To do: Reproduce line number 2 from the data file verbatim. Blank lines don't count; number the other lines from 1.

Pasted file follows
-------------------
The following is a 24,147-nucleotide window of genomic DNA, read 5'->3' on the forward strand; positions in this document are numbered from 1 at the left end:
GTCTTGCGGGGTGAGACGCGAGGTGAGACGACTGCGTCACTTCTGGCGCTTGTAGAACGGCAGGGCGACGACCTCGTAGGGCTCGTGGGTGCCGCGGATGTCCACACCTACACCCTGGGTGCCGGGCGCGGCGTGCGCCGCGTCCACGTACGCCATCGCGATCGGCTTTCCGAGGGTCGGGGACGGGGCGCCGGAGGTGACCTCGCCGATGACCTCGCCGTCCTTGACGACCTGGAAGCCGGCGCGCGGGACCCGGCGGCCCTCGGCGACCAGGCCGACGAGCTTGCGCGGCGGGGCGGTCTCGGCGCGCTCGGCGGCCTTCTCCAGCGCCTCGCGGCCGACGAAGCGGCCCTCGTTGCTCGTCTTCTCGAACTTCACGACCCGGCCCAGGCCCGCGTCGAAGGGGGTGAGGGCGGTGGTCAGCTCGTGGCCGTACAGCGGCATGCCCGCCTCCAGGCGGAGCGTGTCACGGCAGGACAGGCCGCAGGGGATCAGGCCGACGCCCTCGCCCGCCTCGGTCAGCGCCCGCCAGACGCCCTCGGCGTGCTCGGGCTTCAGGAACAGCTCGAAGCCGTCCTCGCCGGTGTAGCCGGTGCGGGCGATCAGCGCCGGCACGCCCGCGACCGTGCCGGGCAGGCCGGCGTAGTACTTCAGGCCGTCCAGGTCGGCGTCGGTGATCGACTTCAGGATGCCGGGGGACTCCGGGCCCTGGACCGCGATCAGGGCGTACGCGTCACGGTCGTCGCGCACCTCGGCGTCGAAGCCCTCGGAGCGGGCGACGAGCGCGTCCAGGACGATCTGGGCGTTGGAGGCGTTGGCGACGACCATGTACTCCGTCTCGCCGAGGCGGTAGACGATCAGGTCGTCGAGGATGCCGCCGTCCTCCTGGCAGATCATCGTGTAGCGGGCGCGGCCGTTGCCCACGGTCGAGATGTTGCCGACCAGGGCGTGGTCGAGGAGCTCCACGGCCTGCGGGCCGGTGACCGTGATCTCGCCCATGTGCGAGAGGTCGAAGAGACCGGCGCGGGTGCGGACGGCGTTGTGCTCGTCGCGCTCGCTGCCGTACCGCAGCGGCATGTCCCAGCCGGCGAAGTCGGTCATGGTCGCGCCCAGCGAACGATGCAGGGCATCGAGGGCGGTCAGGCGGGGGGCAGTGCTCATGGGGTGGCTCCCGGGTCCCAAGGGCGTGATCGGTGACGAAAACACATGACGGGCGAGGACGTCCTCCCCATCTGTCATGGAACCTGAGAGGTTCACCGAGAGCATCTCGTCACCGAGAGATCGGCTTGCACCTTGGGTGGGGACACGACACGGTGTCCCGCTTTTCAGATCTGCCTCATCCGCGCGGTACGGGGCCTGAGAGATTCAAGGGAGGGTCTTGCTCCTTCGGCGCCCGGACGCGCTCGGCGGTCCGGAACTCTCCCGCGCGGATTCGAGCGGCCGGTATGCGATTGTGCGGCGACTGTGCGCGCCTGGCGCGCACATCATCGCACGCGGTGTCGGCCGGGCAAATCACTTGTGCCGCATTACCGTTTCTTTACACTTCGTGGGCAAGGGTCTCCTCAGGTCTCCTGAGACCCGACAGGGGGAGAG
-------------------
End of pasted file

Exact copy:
GTCTTGCGGGGTGAGACGCGAGGTGAGACGACTGCGTCACTTCTGGCGCTTGTAGAACGGCAGGGCGACGACCTCGTAGGGCTCGTGGGTGCCGCGGATGTCCACACCTACACCCTGGGTGCCGGGCGCGGCGTGCGCCGCGTCCACGTACGCCATCGCGATCGGCTTTCCGAGGGTCGGGGACGGGGCGCCGGAGGTGACCTCGCCGATGACCTCGCCGTCCTTGACGACCTGGAAGCCGGCGCGCGGGACCCGGCGGCCCTCGGCGACCAGGCCGACGAGCTTGCGCGGCGGGGCGGTCTCGGCGCGCTCGGCGGCCTTCTCCAGCGCCTCGCGGCCGACGAAGCGGCCCTCGTTGCTCGTCTTCTCGAACTTCACGACCCGGCCCAGGCCCGCGTCGAAGGGGGTGAGGGCGGTGGTCAGCTCGTGGCCGTACAGCGGCATGCCCGCCTCCAGGCGGAGCGTGTCACGGCAGGACAGGCCGCAGGGGATCAGGCCGACGCCCTCGCCCGCCTCGGTCAGCGCCCGCCAGACGCCCTCGGCGTGCTCGGGCTTCAGGAACAGCTCGAAGCCGTCCTCGCCGGTGTAGCCGGTGCGGGCGATCAGCGCCGGCACGCCCGCGACCGTGCCGGGCAGGCCGGCGTAGTACTTCAGGCCGTCCAGGTCGGCGTCGGTGATCGACTTCAGGATGCCGGGGGACTCCGGGCCCTGGACCGCGATCAGGGCGTACGCGTCACGGTCGTCGCGCACCTCGGCGTCGAAGCCCTCGGAGCGGGCGACGAGCGCGTCCAGGACGATCTGGGCGTTGGAGGCGTTGGCGACGACCATGTACTCCGTCTCGCCGAGGCGGTAGACGATCAGGTCGTCGAGGATGCCGCCGTCCTCCTGGCAGATCATCGTGTAGCGGGCGCGGCCGTTGCCCACGGTCGAGATGTTGCCGACCAGGGCGTGGTCGAGGAGCTCCACGGCCTGCGGGCCGGTGACCGTGATCTCGCCCATGTGCGAGAGGTCGAAGAGACCGGCGCGGGTGCGGACGGCGTTGTGCTCGTCGCGCTCGCTGCCGTACCGCAGCGGCATGTCCCAGCCGGCGAAGTCGGTCATGGTCGCGCCCAGCGAACGATGCAGGGCATCGAGGGCGGTCAGGCGGGGGGCAGTGCTCATGGGGTGGCTCCCGGGTCCCAAGGGCGTGATCGGTGACGAAAACACATGACGGGCGAGGACGTCCTCCCCATCTGTCATGGAACCTGAGAGGTTCACCGAGAGCATCTCGTCACCGAGAGATCGGCTTGCACCTTGGGTGGGGACACGACACGGTGTCCCGCTTTTCAGATCTGCCTCATCCGCGCGGTACGGGGCCTGAGAGATTCAAGGGAGGGTCTTGCTCCTTCGGCGCCCGGACGCGCTCGGCGGTCCGGAACTCTCCCGCGCGGATTCGAGCGGCCGGTATGCGATTGTGCGGCGACTGTGCGCGCCTGGCGCGCACATCATCGCACGCGGTGTCGGCCGGGCAAATCACTTGTGCCGCATTACCGTTTCTTTACACTTCGTGGGCAAGGGTCTCCTCAGGTCTCCTGAGACCCGACAGGGGGAGAG